From Notre Dame in Paris to Saint Basil’s in Moscow, Musement takes a look at some of the most beautiful cathedrals in Europe.
The silence that embraces you in a place of worship can evoke a therapeutic peace that is difficult to find anywhere else—especially with the hustle, bustle, and rush of the modern-day world. We would like to propose taking a break while enveloped in architectural beauty to enjoy an express retreat of the spiritual sort. We will now visit ten of the best churches and cathedrals in Europe.
1. Notre Dame, Paris
Located on an island in the Seine River, Notre Dame Cathedral in Paris is a Gothic masterpiece. Construction began at the beginning of the 12th century, making it one of the oldest cathedrals in Europe. This cathedral has witnessed events as important as the coronation of Napoleon Bonaparte and the beatification of Joan of Arc among many others. Once you have seen the inside, climb the nearly 400 steps to appreciate its towers from above.
2. The Duomo, Florence
This Gothic architectural complex in Florence is truly spectacular. The Duomo consists of a basilica with a magnificent dome designed by Filippo Brunelleschi, Giotto’s Campanile (which is almost 280 feet tall), and the Baptistery of Saint John. To truly enjoy the spectacular views of the Tuscan capital, climb to the top of the dome or the bell tower.
3. The Duomo, Milan
North of Florence, the Lombard capital is home to the iconic Duomo of Milan, a magnificent cathedral that sits in the most famous plaza of the stylish city. The 125,900-square-foot structure holds no fewer than 40,000 people! Considering that construction began in the fourteenth century, the achievement in terms of its sheer size alone is beyond admirable.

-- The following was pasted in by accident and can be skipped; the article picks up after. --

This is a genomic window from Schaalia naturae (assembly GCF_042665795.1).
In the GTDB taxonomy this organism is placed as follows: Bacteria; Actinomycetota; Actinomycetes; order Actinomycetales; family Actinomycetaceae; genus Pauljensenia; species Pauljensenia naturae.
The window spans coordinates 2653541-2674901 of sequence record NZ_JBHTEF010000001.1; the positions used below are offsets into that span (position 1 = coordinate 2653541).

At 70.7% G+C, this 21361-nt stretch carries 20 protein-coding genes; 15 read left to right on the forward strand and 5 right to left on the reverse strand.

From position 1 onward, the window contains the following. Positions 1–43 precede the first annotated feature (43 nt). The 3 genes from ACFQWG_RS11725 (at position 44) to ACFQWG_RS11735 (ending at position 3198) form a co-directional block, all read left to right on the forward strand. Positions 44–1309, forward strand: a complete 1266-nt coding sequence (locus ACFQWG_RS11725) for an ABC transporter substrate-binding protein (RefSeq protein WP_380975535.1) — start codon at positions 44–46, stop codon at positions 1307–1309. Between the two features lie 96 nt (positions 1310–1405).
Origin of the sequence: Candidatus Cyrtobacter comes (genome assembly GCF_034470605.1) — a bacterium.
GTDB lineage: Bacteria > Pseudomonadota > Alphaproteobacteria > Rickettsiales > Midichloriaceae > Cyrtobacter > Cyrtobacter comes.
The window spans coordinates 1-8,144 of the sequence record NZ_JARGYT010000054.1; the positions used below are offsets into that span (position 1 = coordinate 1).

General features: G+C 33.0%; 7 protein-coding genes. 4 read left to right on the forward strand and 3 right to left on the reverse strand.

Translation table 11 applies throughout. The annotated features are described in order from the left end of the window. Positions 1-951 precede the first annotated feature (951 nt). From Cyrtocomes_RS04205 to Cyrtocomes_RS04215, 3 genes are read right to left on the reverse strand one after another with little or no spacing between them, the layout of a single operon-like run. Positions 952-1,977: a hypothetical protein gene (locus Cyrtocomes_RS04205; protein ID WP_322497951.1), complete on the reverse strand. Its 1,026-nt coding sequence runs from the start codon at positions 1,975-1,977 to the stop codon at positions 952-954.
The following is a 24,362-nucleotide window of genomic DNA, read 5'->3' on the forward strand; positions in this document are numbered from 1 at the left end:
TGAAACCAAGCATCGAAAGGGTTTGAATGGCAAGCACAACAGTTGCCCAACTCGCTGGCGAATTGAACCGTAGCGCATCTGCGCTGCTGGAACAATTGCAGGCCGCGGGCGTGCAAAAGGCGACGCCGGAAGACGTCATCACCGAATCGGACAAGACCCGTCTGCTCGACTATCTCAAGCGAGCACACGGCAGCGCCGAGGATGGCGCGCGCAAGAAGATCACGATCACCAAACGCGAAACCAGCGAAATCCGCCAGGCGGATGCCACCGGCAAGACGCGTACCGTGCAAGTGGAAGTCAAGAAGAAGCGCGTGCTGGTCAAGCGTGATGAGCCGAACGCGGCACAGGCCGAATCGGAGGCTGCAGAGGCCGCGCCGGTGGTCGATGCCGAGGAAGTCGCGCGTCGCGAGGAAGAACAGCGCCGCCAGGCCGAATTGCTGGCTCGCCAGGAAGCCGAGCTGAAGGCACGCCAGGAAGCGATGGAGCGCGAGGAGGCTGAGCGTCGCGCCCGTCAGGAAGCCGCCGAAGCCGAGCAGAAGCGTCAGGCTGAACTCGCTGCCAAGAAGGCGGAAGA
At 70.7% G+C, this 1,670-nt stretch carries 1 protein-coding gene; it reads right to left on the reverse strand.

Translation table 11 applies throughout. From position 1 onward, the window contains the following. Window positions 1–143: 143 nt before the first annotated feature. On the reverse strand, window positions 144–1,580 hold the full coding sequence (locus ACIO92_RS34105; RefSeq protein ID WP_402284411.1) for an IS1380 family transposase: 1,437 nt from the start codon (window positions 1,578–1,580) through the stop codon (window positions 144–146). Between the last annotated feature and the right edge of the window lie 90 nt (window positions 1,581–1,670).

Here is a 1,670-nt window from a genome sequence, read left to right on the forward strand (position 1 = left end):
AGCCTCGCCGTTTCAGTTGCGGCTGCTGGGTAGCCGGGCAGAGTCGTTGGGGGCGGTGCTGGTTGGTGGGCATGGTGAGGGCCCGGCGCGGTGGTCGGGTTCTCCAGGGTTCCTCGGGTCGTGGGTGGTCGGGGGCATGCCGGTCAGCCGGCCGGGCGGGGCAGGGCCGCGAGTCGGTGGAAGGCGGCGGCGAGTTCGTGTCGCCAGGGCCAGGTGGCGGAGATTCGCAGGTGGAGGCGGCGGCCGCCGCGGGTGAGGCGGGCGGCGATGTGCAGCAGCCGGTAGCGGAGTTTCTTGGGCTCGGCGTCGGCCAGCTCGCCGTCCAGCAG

4. León Cathedral, León
The León Cathedral is a Gothic work inspired by the French style. In fact, it is very similar to the Reims Cathedral, which also has three naves that extend into five as well as a similar vault system. Here you can admire various Gothic sculptures like that of the Virgin of Dado. The most impressive part of the temple, however, is the light that seeps in through the magnificent stained glass windows.
5. Saint Basil’s Cathedral, Moscow
A symbol of Red Square, Saint Basil’s Cathedral in Moscow stands out as an emblem of Russia. With its colorful, bulb-shaped domes, this Orthodox temple built by order of Ivan the Terrible in 1554 consists of nine independent churches, each dedicated to different saints. Since the year 1928, the cathedral has been affiliated with the State Historical Museum of Moscow.
6. Cologne Cathedral, Cologne
Declared a World Heritage Site in 1996, the Kölner Dom cathedral in Cologne is the most visited monument in all of Germany. It took 632 years to construct this 515-foot tall Gothic temple! Luckily, it survived the devastation of the Second World War and continues to overlook the shores of the Rhine River today.
7. Saint Peter’s Basilica, Vatican City
We couldn’t forget Saint Peter’s Basilica, a symbol of Catholicism par excellence as it is the temple of the popes, hence its great importance in the West. The Renaissance facades and Baroque interior will leave you awestruck as will Saint Peter’s crypt and Michelangelo’s dome. And don’t forget to discover the wonders of the Vatican Museums while you’re at it.
8. Saint Mary’s Basilica, Krakow
Another Gothic gem is Saint Mary’s Basilica, which is located in the Main Market Square of Krakow, the old capital of Poland. The basilica, which started construction in 1355, has three naves and two square towers. From the top of the tallest tower, a trumpeter plays a traditional Polish melody called Hejnal Mariacki—the tunes are even transmitted on the radio.
9. Sagrada Familia, Barcelona
Apart from its extraordinarily beautiful architecture, the Sagrada Familia is known worldwide for being unfinished. They say that it will be completed in 2026—one century after the death of its architect, Antoni Gaudí. Even in its unfinished state, the entire world has been fascinated by the modern style of this Catholic cathedral, which should undoubtedly be on your Barcelona list.
10. Basilica of Saint Francis of Assisi, Assisi
The Basilica of Saint Francis of Assisi is the headquarters of the Franciscan Order and is also the place where the basilica’s namesake saint died. Formed by the Upper Church and the Lower Church which represent the earth and the sky respectively, the temple embraces the spectacular sequential narrative of Saint Francis’ life as painted by Giotto de Bondone. The narrative is located in the Upper Church.